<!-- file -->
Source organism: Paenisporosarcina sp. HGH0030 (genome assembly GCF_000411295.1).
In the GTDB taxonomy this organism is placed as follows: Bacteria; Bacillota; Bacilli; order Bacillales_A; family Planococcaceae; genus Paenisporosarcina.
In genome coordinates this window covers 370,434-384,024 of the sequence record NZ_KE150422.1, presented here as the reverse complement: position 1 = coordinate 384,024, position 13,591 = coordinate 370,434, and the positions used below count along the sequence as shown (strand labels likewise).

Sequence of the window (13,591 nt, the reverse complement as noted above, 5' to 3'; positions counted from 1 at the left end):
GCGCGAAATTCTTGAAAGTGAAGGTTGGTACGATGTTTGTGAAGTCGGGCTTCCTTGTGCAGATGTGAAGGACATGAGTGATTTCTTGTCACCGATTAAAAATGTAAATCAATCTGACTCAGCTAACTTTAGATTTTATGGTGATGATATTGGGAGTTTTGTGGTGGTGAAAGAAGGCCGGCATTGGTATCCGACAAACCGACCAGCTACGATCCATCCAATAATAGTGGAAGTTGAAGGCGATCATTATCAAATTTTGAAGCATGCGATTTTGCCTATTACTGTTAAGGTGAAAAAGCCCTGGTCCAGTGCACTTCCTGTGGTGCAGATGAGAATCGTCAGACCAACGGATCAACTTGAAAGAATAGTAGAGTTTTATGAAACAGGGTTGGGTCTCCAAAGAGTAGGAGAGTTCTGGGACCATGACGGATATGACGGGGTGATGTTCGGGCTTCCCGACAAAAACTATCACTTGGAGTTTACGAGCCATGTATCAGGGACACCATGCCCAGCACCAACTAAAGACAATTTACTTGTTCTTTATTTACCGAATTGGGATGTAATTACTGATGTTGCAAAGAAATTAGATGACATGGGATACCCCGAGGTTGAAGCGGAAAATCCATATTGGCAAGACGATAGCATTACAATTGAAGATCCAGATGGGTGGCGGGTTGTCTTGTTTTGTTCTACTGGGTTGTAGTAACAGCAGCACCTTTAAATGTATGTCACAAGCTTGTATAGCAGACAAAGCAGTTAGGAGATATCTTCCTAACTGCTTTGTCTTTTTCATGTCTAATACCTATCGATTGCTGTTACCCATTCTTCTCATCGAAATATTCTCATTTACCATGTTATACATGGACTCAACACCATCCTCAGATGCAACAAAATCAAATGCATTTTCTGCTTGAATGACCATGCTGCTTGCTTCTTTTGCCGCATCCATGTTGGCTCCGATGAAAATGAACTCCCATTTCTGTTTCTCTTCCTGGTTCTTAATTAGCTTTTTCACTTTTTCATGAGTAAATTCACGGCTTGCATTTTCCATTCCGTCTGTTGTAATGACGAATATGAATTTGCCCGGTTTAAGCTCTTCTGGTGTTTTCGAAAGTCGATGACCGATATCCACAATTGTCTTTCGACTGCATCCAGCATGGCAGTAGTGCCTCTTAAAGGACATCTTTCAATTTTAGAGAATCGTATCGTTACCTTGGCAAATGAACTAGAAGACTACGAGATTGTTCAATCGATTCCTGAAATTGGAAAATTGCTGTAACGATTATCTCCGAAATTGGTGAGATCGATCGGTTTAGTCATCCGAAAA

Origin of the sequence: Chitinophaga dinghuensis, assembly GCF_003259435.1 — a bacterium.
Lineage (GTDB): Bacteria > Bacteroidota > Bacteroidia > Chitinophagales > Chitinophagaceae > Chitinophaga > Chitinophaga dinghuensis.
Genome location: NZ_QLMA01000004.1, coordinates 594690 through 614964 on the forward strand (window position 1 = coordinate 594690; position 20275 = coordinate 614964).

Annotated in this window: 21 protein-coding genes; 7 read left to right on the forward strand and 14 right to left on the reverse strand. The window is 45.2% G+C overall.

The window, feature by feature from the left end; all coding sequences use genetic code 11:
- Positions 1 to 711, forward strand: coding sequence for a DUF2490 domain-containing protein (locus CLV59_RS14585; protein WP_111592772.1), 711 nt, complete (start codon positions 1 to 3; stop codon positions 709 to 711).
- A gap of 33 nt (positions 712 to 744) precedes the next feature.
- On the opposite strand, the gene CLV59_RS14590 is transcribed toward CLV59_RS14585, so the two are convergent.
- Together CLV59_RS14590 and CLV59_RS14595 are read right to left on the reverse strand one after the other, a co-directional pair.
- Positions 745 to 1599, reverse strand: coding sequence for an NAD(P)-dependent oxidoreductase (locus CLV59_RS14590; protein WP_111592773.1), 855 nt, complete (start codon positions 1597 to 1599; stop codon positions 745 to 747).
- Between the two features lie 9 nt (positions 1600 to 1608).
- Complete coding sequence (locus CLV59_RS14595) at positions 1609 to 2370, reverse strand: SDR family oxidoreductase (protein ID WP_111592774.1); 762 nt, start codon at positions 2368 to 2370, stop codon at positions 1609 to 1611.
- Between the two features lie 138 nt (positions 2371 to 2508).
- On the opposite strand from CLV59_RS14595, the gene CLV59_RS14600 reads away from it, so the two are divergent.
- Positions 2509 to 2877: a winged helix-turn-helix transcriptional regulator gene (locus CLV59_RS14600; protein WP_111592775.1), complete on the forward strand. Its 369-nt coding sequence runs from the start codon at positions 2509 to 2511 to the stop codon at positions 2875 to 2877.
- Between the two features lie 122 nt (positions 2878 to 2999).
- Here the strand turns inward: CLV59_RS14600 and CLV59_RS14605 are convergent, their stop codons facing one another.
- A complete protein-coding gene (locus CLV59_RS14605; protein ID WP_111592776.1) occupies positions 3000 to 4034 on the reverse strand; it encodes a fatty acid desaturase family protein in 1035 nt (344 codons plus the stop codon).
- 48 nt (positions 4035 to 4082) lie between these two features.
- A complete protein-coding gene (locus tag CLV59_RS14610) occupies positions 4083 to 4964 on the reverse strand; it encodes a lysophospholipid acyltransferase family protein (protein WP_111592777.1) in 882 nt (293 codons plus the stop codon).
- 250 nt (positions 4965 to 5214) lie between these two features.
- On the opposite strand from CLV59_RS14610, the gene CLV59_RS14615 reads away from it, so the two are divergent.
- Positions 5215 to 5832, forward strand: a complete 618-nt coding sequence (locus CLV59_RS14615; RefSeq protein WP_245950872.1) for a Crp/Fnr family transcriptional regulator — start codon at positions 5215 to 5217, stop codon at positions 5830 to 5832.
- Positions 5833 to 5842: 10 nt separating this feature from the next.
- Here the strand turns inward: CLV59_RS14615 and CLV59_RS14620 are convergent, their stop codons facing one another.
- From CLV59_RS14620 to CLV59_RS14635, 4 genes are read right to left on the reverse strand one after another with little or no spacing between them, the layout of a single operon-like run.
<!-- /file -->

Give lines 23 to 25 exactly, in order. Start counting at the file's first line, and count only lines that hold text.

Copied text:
- A complete protein-coding gene (locus CLV59_RS14605; protein ID WP_111592776.1) occupies positions 3000 to 4034 on the reverse strand; it encodes a fatty acid desaturase family protein in 1035 nt (344 codons plus the stop codon).
- 48 nt (positions 4035 to 4082) lie between these two features.
- A complete protein-coding gene (locus tag CLV59_RS14610) occupies positions 4083 to 4964 on the reverse strand; it encodes a lysophospholipid acyltransferase family protein (protein WP_111592777.1) in 882 nt (293 codons plus the stop codon).